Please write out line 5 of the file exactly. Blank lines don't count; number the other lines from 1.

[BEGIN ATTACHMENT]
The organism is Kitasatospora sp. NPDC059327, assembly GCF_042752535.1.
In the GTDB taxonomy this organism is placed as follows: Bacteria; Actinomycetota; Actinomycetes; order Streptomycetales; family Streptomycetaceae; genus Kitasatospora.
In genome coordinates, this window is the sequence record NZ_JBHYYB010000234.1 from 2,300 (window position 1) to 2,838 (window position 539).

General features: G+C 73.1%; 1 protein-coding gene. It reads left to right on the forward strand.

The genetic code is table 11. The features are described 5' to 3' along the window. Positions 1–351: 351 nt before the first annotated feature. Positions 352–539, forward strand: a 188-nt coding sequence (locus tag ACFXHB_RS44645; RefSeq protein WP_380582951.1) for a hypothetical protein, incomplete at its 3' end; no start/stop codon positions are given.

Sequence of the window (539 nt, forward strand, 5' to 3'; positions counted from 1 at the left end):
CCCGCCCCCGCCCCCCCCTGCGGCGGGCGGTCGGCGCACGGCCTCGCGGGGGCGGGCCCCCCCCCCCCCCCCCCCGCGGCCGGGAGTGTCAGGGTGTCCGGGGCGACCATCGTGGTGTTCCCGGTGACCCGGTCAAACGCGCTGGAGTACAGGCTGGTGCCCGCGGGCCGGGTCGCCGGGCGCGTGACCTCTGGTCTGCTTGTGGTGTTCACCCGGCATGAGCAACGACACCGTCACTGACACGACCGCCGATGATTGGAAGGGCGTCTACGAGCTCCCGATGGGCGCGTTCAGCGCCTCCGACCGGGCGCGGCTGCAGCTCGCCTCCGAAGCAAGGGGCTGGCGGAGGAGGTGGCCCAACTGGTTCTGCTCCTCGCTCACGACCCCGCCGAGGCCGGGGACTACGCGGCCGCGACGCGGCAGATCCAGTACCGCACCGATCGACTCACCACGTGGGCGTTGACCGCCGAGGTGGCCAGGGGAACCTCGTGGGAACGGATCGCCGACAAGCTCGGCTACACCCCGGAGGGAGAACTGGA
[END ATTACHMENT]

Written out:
The genetic code is table 11. The features are described 5' to 3' along the window. Positions 1–351: 351 nt before the first annotated feature. Positions 352–539, forward strand: a 188-nt coding sequence (locus tag ACFXHB_RS44645; RefSeq protein WP_380582951.1) for a hypothetical protein, incomplete at its 3' end; no start/stop codon positions are given.